Major Trend Analysis
The 2000-2003 Bear Market
The Major Trend Indicator (MTI-black line) is helpful in identifying when the market is vulnerable to an intermediate correction within a bull market, and the onset of a bear market. Ongoing bull markets are confirmed when the MTI climbs above the green line. When a rally fails to lift the MTI above the green line, the market is vulnerable to an intermediate correction. When the MTI falls below the red line, after failing to rally above the green line, a bear market is confirmed. The 2002-2003 bear market was signaled on October 6 and confirmed on October 12, 2000. The S&P also broke below a rising trend line signifying a breakdown and chart support on October 6. The F signifies a failed bear market rally as measured by the MTI, since the rally failed to lift the MTI above the green line.
The 2007-2009 Bear Market
When the S&P rallied to a new high in October 2007, the Major Trend Indicator failed to move above the green line. This indicated that the market was susceptible to an intermediate decline. The S&P broke below chart support on November 7, 2007, trend line support on January 4, 2008, and confirmed a bear market on January 10, 2008, when the MTI fell below the red line.
Bear Market Rallies
Bear market rallies are signaled when the MTI crosses above the red moving average, with sell signals indicated when the MTI rolls over and declines by a specific amount. The market experienced a failed rally in May and August 2008. The August rally didn’t even rise above the red line, suggesting the market was very weak. The numerous bear market rallies during the 2000-2003 bear market were more protracted and offered better profit opportunities.
Bear Market Bottoms
The formation of a bottom and end to a bear market is a process. First, the Major Trend Indicator reaches an oversold level, as it did in July 2002 and November 2008. After another failed rally and subsequent market decline, the MTI bottoms above the prior oversold level, as it did in October 2002 and March 2009. In 2003, the S&P made a higher price low in March 2003 and the MTI was significantly less oversold. The initial entry signal occurs when the MTI crosses above the red moving average,(3- 18-03, 3-17-09) since it is not possible to know when a bear market rally will blossom into a new bull market. The new bull market was confirmed when the MTI pushed above the green line weeks later in April, 2003 and May, 2009.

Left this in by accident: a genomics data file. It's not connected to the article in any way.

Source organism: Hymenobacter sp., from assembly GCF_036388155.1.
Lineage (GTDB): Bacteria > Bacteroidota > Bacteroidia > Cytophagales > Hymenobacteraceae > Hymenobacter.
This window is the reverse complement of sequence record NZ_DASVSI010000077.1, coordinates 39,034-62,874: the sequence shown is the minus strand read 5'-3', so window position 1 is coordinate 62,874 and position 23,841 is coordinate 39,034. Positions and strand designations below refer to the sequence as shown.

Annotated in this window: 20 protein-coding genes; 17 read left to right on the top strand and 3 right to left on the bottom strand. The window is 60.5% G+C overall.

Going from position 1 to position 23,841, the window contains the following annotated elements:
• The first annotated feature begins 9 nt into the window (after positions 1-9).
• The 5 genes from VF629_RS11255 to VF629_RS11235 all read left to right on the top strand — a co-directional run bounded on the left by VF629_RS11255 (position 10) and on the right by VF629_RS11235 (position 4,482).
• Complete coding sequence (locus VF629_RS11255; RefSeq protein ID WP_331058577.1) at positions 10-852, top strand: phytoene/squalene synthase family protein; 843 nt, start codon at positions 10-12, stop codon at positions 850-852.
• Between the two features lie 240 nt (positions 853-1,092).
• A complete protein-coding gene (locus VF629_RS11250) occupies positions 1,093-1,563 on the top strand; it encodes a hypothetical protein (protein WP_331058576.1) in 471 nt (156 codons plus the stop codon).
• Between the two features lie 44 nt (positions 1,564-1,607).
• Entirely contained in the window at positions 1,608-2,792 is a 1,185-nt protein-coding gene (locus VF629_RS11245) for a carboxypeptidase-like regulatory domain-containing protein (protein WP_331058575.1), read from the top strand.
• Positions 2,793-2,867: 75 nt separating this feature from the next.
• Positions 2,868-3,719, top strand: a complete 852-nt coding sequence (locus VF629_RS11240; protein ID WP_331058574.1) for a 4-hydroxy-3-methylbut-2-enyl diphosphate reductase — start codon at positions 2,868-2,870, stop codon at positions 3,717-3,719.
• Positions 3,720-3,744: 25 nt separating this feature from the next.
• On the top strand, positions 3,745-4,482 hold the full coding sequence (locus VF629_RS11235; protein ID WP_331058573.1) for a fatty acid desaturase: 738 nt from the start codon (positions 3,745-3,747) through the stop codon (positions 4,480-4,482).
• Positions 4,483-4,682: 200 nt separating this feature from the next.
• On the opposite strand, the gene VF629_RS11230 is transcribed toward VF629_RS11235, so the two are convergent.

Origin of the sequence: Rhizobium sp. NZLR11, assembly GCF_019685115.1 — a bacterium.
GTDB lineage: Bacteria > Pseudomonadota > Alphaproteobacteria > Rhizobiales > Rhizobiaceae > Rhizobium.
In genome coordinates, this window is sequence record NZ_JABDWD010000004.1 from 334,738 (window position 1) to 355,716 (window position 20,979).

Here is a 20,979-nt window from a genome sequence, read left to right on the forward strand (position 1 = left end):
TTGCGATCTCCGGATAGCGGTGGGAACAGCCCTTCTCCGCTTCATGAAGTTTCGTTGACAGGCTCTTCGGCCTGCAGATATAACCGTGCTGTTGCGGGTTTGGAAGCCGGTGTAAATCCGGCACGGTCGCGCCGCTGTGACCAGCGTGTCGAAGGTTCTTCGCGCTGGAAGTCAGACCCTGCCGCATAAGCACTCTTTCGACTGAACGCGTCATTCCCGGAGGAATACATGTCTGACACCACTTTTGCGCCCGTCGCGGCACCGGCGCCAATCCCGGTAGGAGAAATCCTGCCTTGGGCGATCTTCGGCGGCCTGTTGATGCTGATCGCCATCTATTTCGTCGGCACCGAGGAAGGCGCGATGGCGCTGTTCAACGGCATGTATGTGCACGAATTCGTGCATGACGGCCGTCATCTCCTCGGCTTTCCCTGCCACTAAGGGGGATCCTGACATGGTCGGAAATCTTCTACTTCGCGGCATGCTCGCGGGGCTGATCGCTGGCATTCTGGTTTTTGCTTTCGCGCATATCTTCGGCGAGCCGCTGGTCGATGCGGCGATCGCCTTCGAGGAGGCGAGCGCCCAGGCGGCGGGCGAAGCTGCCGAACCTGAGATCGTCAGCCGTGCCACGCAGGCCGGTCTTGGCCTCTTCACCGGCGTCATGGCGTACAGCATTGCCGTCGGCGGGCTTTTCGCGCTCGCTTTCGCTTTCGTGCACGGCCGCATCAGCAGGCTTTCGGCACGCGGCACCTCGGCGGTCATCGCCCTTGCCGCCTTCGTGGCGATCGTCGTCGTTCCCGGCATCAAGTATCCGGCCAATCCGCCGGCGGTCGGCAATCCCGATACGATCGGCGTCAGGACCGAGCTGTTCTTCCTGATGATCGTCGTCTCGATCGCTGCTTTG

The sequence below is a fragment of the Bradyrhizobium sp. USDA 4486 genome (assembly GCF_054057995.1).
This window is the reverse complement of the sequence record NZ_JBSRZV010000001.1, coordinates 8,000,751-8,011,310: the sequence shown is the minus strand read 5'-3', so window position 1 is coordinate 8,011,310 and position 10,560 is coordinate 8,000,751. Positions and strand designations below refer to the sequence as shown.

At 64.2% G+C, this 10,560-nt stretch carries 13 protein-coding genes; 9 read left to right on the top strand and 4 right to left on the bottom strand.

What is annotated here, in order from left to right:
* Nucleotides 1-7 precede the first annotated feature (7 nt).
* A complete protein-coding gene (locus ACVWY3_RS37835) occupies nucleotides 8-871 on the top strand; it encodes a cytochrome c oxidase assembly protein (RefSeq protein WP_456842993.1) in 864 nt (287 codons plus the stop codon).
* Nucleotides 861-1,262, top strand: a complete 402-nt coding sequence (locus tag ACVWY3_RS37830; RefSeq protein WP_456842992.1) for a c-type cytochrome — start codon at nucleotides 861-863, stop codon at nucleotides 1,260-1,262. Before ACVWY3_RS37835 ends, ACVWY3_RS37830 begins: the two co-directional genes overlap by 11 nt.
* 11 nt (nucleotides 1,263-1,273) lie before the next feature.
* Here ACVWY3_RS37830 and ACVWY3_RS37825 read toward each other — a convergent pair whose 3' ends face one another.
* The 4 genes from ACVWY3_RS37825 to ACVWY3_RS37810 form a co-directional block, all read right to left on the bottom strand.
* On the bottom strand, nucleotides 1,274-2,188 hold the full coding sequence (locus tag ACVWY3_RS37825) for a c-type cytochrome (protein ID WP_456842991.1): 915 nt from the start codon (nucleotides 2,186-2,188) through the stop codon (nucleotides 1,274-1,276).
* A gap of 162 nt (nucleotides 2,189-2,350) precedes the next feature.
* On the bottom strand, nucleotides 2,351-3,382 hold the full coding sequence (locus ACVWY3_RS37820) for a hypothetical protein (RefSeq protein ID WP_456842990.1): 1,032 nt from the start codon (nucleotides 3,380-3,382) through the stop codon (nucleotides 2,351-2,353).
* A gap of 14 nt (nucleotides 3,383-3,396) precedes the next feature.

Intermediate Declines within Bull Markets
After the new bull market was confirmed by the Major Trend Indicator in April 2003, there were intermediate declines in 2004, 2005, and 2006 that were presaged by rallies that failed to push the MTI above the green line. These Failed rallies indicated the market was vulnerable. However, the overall economic environment remained healthy, with most economic reports being supportive of further growth. As a result, selling pressure remained muted and none of the declines in 2004, 2005, and 2006 were severe enough to drop the MTI below the red line and signaling a bear market. The flow of negative news plays an important role in determining the depth of intermediate declines. Most mutual fund managers will typically remain 90% to 96% invested all the time, since their investment objective is to find companies that meet certain fundamental criteria, and their investment time horizon is often three to five years. If their economic expectations are positive, they will not be sellers until the economic fundamentals turn sour. The intermediate declines after these failed rallies were 7%-9%.
In 2011, the Major Trend Indicator failed to reach the green line in July, as the S&P was retesting the high it reached in May. The failed rally in July indicated the market was vulnerable to negative news. On August 2, the S&P 500 broke below trend line support near 1,250 on the S&P, and by August 8 the MTI fell into bear market territory. In early August Congress argued about raising the debt ceiling and Standard and Poors lowered its rating on U.S. Treasury debt from AAA to AA. This provided institutional investors reasons to sell. The S&P broke out above the trend line in December, and by January the market was back into a bull market based on the MTI.